Greece has agreed the outline of a €24bn austerity package, including a three-year wage freeze for public sector workers, in return for a multibillion-euro loan from the eurozone and the International Monetary Fund, according to people familiar with the talks.
Final details of the measures, which are intended to slash the budget deficit by 10-11 percentage points of gross domestic product over the next three years, were still being worked out, a senior government official said.
Negotiations with officials from the IMF, the European Commission, and the European Central Bank are due to be completed at the weekend and the measures will be presented for approval by the Greek parliament next week, writes the FT. FULL STORY...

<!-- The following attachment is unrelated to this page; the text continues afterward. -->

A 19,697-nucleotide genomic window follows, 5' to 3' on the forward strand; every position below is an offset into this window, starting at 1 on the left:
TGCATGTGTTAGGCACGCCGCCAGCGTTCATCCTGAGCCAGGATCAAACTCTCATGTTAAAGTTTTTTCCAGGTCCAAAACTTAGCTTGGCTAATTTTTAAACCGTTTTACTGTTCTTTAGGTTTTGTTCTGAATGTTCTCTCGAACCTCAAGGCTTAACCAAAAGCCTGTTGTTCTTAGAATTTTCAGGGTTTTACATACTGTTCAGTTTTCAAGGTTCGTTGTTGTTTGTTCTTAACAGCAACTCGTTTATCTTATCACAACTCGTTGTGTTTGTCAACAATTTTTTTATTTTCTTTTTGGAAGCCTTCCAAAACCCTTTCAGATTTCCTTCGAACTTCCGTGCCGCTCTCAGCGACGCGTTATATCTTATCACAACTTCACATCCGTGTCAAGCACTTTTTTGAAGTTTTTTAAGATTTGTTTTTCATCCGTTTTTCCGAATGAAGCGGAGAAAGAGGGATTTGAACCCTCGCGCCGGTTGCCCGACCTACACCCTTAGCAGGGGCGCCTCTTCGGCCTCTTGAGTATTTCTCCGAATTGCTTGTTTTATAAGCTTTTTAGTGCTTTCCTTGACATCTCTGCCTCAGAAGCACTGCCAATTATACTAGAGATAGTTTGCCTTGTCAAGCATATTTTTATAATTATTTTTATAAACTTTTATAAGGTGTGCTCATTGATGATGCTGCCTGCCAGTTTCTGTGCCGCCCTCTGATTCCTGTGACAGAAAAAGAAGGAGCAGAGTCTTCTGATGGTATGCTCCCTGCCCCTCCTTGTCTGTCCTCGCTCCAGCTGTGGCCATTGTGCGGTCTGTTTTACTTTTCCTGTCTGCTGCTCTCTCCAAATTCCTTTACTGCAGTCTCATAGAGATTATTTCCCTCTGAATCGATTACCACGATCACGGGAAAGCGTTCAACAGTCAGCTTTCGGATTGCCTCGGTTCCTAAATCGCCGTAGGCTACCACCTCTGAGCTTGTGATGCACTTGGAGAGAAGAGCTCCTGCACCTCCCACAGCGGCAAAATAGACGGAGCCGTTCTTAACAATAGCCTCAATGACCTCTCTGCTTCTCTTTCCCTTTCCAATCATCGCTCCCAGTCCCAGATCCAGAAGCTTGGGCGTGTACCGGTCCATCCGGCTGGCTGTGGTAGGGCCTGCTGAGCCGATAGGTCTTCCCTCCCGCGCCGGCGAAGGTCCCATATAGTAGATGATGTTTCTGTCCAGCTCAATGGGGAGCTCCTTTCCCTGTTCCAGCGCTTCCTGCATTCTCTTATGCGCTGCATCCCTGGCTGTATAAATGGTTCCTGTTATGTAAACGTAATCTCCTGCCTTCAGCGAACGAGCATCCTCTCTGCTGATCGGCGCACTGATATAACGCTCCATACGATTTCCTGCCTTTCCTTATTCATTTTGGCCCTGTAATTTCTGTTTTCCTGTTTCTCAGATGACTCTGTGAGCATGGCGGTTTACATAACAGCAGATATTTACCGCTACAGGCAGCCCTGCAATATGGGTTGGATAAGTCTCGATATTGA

British banks tight-lipped on exposure to PIGS debt
Britain's leading banks are refusing to detail their exposures to the debts of the troubled economies of Greece, Portugal and Spain, although they were falling over one another to play them down.
The Bank of International Settlements has estimated the collective exposures of Britain's banks to Greece at $15bn (£10bn) Portugal at $24.2bn and Spain at an alarming $114bn, threating a fresh banking crisis if contagion from the Greek crisis spills over into other debt-ridden Eurozone economies, writes the Independent.
Barclays and HSBC declined any comment, although privately they have been playing down their exposures as "limited" and "manageable".
Lloyds Banking Group - which is 41 per cent owned by the tax payer - yesterday said it had "no material exposure to Greece or Portugal" while claiming its exposure to Spain is "limited". FULL STORY...
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